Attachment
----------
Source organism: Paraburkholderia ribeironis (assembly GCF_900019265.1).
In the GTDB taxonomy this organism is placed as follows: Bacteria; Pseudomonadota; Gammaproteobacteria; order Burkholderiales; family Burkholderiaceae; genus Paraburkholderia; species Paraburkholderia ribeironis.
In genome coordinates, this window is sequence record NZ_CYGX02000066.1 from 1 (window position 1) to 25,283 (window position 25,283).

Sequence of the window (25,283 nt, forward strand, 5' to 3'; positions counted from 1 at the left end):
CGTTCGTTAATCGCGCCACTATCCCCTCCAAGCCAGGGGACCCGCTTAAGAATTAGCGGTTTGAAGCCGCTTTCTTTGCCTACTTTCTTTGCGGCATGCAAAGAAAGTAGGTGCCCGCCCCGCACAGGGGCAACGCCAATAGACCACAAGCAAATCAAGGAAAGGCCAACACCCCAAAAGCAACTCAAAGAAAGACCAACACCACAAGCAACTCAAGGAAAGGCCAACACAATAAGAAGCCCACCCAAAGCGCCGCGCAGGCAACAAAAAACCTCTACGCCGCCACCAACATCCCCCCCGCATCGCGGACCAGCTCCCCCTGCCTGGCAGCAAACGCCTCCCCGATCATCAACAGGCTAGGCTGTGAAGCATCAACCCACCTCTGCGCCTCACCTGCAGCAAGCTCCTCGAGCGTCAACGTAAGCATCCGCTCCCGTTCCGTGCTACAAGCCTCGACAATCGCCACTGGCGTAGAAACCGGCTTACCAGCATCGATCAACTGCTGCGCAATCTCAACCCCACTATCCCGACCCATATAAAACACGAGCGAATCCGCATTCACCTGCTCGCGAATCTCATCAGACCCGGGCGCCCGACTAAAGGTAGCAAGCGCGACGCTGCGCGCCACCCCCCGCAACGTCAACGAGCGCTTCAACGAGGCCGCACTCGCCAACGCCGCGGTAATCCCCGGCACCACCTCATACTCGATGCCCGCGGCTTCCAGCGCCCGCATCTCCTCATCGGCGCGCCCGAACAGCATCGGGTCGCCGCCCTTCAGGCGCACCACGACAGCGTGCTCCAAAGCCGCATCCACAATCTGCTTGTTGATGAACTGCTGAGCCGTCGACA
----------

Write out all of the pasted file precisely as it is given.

Source organism: Paraburkholderia ribeironis (assembly GCF_900019265.1).
In the GTDB taxonomy this organism is placed as follows: Bacteria; Pseudomonadota; Gammaproteobacteria; order Burkholderiales; family Burkholderiaceae; genus Paraburkholderia; species Paraburkholderia ribeironis.
In genome coordinates, this window is sequence record NZ_CYGX02000066.1 from 1 (window position 1) to 25,283 (window position 25,283).

Sequence of the window (25,283 nt, forward strand, 5' to 3'; positions counted from 1 at the left end):
CGTTCGTTAATCGCGCCACTATCCCCTCCAAGCCAGGGGACCCGCTTAAGAATTAGCGGTTTGAAGCCGCTTTCTTTGCCTACTTTCTTTGCGGCATGCAAAGAAAGTAGGTGCCCGCCCCGCACAGGGGCAACGCCAATAGACCACAAGCAAATCAAGGAAAGGCCAACACCCCAAAAGCAACTCAAAGAAAGACCAACACCACAAGCAACTCAAGGAAAGGCCAACACAATAAGAAGCCCACCCAAAGCGCCGCGCAGGCAACAAAAAACCTCTACGCCGCCACCAACATCCCCCCCGCATCGCGGACCAGCTCCCCCTGCCTGGCAGCAAACGCCTCCCCGATCATCAACAGGCTAGGCTGTGAAGCATCAACCCACCTCTGCGCCTCACCTGCAGCAAGCTCCTCGAGCGTCAACGTAAGCATCCGCTCCCGTTCCGTGCTACAAGCCTCGACAATCGCCACTGGCGTAGAAACCGGCTTACCAGCATCGATCAACTGCTGCGCAATCTCAACCCCACTATCCCGACCCATATAAAACACGAGCGAATCCGCATTCACCTGCTCGCGAATCTCATCAGACCCGGGCGCCCGACTAAAGGTAGCAAGCGCGACGCTGCGCGCCACCCCCCGCAACGTCAACGAGCGCTTCAACGAGGCCGCACTCGCCAACGCCGCGGTAATCCCCGGCACCACCTCATACTCGATGCCCGCGGCTTCCAGCGCCCGCATCTCCTCATCGGCGCGCCCGAACAGCATCGGGTCGCCGCCCTTCAGGCGCACCACGACAGCGTGCTCCAAAGCCGCATCCACAATCTGCTTGTTGATGAACTGCTGAGCCGTCGACA